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The Importance of Repeat Business

Early in my career I was introduced to a man who, starting with a single tire store, grew his business into a million-dollar empire. One very important thing he told me was that “after you have been in business for 10 years, something magic happens. Customers from long ago will appear seemingly out of nowhere and significantly add to your sales volume.”


This fact was verified many times as clients for whom we had catered one event six, seven or eight years in the past suddenly reappeared with requests for new catering services. It was great to get a late Friday afternoon call from a previously satisfied customer who was having a big event and now needed us again.

Every day you are in business, you are building an important base of potential repeat business—event by event and delivery by delivery—and is critically important to learn how to drive that process.

“The process of retaining customers and converting new customers into repeat business is not complicated, but it does require hard work and organization.”


I recently returned from Catersource where, of course, all attendees were looking for the magic bullet that would automatically and quickly increase their sales. As I mentioned in my seminars, no such thing exists. The process of retaining customers and converting new customers into repeat business is not complicated, but it does require hard work and organization.


Following are some ideas that will help you grow your catering organization through repeat business:

1) Always send a thank you after each order. This can be a postcard, an email, or even a phone call, but a timely customer contact after the delivery is invaluable.

2) Start multiple email lists. Have a list for frequent orderers, those who have only ordered breakfast, those that you serve only once a year, etc. By sending custom emails to selected groups you can cross-sell. It’s a lot easier to sell to a current client than to start from scratch with a cold call.

3) Send out a monthly newsletter. This can be very general and not salesy at all; just let know your client base that you are still out there.


Ron Vogt from Milwaukee WI (now deceased) started a catering business from a shopping mall fast food outlet and sold it after he reached the million-dollar sales mark. Ron said two words that have stayed with me for many years: “business fades.” What Ron meant was that your sales will naturally decrease because of any number of reasons, including:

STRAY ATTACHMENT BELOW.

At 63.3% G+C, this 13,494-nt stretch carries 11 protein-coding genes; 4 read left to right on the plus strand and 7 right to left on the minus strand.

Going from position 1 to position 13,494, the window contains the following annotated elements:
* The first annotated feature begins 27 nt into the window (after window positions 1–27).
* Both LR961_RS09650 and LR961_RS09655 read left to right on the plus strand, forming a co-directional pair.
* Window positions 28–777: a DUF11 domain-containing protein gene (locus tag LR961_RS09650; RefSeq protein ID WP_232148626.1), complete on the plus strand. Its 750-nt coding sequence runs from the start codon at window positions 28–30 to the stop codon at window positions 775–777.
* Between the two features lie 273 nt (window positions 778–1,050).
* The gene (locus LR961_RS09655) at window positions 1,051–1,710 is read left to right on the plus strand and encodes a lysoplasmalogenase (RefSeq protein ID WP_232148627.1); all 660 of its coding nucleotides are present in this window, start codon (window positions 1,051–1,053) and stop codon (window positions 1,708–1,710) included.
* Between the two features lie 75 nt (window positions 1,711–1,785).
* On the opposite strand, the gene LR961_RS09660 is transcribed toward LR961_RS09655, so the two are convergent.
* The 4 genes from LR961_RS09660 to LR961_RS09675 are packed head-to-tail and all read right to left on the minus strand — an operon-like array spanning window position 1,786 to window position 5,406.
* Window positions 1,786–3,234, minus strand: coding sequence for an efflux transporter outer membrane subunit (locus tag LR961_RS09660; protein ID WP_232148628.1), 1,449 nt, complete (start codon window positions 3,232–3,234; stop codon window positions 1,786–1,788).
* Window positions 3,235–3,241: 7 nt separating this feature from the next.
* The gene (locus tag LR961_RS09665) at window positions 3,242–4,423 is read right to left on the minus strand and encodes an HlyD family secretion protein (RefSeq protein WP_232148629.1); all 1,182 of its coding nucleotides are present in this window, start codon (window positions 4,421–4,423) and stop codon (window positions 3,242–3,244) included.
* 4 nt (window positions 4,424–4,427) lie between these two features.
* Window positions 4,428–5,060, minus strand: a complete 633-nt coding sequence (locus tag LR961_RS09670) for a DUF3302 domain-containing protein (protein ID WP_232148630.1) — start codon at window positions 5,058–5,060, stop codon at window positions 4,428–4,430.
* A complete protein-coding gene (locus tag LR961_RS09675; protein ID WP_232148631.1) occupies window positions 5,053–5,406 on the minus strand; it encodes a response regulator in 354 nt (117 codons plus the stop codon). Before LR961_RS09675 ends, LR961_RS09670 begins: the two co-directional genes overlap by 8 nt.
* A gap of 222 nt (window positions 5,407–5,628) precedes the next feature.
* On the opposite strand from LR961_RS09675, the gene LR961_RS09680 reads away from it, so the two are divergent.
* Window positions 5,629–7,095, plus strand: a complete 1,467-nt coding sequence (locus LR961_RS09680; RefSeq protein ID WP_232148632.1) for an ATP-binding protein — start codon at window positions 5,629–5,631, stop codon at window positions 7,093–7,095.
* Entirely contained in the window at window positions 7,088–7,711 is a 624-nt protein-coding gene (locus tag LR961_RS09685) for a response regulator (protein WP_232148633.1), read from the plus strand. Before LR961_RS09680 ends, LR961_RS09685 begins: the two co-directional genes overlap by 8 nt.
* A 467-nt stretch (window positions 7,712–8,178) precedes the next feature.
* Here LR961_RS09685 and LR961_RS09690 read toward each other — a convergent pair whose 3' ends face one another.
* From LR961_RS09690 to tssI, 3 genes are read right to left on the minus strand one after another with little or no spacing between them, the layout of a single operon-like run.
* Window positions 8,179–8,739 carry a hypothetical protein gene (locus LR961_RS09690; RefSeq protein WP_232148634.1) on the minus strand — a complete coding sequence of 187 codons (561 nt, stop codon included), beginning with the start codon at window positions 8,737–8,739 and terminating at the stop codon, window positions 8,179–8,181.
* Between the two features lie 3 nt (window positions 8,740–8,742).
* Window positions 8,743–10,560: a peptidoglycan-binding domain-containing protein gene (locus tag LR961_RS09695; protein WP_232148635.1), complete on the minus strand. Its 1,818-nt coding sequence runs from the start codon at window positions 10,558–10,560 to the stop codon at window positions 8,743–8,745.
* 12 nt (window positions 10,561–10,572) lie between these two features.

1) Customers move away.

2) Customers die.

3) Customers get different jobs and don’t need to order catering from you anymore.

4) Customers are unhappy.

Learning to retain the ones you have and grow your repeat business is the best way to counteract this trend.

Call Me

Catersource was great and what I have outlined here is only the beginning. Please feel free to call or email me and we’ll talk about your operation and what The Corporate Caterer can do to help you succeed.

You can visit Michael’s website at or email him at [email protected].

Michael Rosman

Michael Rosman

Owner/Founder, The Corporate Caterer, Boston, MA

Michael Rosman has over three decades of experience in the catering and restaurant industry. His career began in the management-training program with Creative Gourmets in Boston, where he spent five years working in different corporate dining facilities and catering venues throughout the city. He then purchased an existing café in Boston’s financial district and eventually took ownership of a nearby pizzeria. During this time he began creating the infrastructure for a corporate drop-off catering operation and five years later, he sold his client list to the largest independent catering company in the city.

As Director of Corporate Catering with Via Lago Café and Catering in Lexington, MA, he built an almost two million...


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